IBM Fingernail Sensor
While many sensors are miniaturized in their construction (such as the use of reduced feature size in the silicon), others such as this fingernail sensor designed by researchers from IBM have taken advantage of AI and wireless technology to use wearable devices (such as the Apple Smart Watch) to process sensor readings.
The strength of fingertip grip is a good metric for diseases such as Parkinson’s which was the main aim of the IBM but after further research IBM have also recognized that fingertip strength can be used for other measures including heart health and cognitive abilities. To measure fingertip strength small strain gauges are attached to the nail of the finger and the readings from the strain gauge are wirelessly transmitted to an Apple Smart Watch and from there, AI software processes the data to determine correlations.
Image courtesy of IBM
According to IBM, one hurdle of electronics mounted to the skin is adherence (supergluing a sensor to skin is not an appropriate method for a multitude of reasons), but using the fingernail overcomes these issues. Unlike skin, nail is solid and often much stronger than skin, does not move around, and allows for a more permanent solution as nail is not shed nor grows too fast. The other major advantage of using nail instead of skin is that diseases such as Parkinson’s are almost always seen in the elderly whose skins is too fragile for reliable sensor mounting. The use of AI allows for the sensor to not only record information but also recognize the environment of the individual who is wearing the sensor. When combined with AI, the sensor data can be used to look for minute changes in defection from the nail which may include involuntary movement as well as gradual reduction in strength.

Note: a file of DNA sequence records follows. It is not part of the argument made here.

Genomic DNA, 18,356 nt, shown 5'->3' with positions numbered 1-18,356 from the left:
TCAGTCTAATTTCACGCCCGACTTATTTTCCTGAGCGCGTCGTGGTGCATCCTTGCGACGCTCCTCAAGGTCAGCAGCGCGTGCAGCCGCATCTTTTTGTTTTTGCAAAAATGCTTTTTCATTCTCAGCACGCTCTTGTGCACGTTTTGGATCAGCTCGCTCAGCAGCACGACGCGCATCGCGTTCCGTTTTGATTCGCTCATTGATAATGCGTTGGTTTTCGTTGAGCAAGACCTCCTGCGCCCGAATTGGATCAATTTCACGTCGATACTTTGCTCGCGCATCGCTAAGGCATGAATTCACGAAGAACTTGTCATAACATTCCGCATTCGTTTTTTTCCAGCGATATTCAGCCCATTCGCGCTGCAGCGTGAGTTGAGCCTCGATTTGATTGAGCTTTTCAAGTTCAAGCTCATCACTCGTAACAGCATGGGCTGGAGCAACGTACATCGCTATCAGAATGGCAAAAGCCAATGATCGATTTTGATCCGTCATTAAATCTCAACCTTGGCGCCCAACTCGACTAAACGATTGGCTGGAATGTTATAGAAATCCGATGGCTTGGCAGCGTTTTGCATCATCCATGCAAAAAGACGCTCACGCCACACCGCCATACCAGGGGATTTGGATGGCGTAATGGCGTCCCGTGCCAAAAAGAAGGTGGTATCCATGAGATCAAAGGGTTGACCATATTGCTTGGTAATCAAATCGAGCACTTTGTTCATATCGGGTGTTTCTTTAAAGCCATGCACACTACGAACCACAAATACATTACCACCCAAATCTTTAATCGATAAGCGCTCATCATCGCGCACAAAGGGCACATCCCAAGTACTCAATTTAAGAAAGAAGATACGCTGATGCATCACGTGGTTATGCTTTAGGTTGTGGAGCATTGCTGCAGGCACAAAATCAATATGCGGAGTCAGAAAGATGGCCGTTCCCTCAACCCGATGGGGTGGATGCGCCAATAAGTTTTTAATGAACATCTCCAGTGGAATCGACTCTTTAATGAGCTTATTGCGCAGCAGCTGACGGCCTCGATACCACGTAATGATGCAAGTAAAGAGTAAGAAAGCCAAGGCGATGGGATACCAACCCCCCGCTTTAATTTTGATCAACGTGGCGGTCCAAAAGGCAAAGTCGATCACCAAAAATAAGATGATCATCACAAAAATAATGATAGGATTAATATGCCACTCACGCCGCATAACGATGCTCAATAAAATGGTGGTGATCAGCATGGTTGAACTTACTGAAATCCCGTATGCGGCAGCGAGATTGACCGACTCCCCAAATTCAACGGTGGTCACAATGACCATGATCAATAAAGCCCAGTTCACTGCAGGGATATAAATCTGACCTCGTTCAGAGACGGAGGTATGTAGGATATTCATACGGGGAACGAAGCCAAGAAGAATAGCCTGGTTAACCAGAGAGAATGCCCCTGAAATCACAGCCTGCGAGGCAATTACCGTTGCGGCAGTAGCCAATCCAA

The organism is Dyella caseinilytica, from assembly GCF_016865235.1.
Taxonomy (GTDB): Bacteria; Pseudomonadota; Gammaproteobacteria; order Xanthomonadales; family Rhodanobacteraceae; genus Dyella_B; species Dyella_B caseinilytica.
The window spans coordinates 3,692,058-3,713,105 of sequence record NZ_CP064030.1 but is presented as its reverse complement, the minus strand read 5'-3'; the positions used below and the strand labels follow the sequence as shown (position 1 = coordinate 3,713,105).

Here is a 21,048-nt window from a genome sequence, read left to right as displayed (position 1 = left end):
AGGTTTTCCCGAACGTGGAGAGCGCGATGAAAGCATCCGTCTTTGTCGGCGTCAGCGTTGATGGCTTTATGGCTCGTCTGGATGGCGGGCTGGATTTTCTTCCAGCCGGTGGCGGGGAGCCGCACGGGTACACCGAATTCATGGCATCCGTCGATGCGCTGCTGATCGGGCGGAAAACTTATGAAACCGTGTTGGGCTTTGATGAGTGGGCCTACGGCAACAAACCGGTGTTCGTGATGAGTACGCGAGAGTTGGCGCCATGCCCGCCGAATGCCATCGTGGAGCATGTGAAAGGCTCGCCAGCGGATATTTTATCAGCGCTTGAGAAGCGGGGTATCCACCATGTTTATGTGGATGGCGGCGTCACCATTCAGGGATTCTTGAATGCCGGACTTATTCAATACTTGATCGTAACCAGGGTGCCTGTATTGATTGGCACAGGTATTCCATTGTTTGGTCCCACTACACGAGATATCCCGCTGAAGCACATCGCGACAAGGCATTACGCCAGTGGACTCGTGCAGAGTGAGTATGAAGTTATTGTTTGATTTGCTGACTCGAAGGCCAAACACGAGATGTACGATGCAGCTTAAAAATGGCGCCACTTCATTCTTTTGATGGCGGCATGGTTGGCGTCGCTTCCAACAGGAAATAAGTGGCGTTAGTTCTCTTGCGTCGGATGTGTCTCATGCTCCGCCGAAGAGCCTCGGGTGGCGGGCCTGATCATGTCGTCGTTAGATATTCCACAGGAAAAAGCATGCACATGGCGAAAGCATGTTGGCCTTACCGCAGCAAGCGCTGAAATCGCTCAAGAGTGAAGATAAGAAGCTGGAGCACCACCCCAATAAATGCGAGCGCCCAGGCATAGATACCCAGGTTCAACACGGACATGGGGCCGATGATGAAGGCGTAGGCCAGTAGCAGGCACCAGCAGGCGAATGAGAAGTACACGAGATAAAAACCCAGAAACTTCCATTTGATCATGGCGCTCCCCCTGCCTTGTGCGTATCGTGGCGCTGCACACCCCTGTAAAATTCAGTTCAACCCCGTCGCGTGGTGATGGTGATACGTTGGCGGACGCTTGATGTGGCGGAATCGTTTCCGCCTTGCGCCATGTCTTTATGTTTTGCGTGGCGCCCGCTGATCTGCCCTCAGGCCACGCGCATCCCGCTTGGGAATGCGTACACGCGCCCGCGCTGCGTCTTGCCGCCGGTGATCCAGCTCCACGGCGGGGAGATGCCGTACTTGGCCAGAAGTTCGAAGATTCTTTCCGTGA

"World's Smallest" Gas Sensor from Nanoz
When it comes to gas sensors, Nanoz definitely takes the prize for the world's smallest gas sensor, measuring just 1.8mm x 1.8mm and with a height of only 0.45mm.
Based on metal oxide technology, the sensor is not only incredibly small but it is also able to detect a multitude of gases, including but not limited to CO2, CO, CH4, BTEX, and NO2.
Nanoz claims the gas sensor is the least energy-hungry metal oxide device on the market, the most reliable in time, and the least expensive to manufacture. These characteristics make the Nanoz sensor suitable for mass-production mobile and IoT applications, which could see everyday users gaining the ability to better monitor the environment around them using their smartphone.
Image courtesy Nanoz
While such integration of sensor technology has obvious advantages for engineers and workers in industrial applications, the act of integrating such sensors into everyday smartphones could be game-changing in personal safety. Users could use their smartphones as either backup smoke detectors should the main detectors fail or as a portable warning device for gas leaks.
Diminutive BMA400 Accelerometer for Wearable Applications
The BMA400 is a 12-bit accelerometer that is housed in a minute IC package measuring just 2mm x 2mm x 0.95mm. With low noise capabilities, the BMA400 draws an incredibly low amount of power while in sleep mode (800nA) while being able to output data at a user selectable range between 25Hz and 800Hz.
Combine these specs and what do you get? An accelerometer that's highly suitable for mobile and wearable devices.
Image courtesy of Bosch
The accelerometer is capable of measuring acceleration in three different planes with an offset of ±80mg, measurement ranges of ±2g, ±4g, ±8g , and ±16g, and a temperature coefficient of ±1mg/K. The BMA400 also has a number of built-in features including activity recognition (running, walking, etc), change in activity, orientation, tap/double tap, two general interrupts, and a 1kB FIFO buffer. With both SPI and I2C interfaces and an operation voltage between 1.7V and 3.6V the BMA400 is useful for IoT and mobile applications with its low power performance, miniature 12-pin LGA package, and many embedded features.
Year over year, the mantel of "tiniest [x] sensor" is passed from component to component. Manufacturers consistently research new semiconductor materials, packaging, and programming environments to make sensors smaller and smaller to match industry trends. Are you working on projects that need small sensors? What's your experience with space-constrained designs? Share your thoughts on shrinking sensors in the comments below.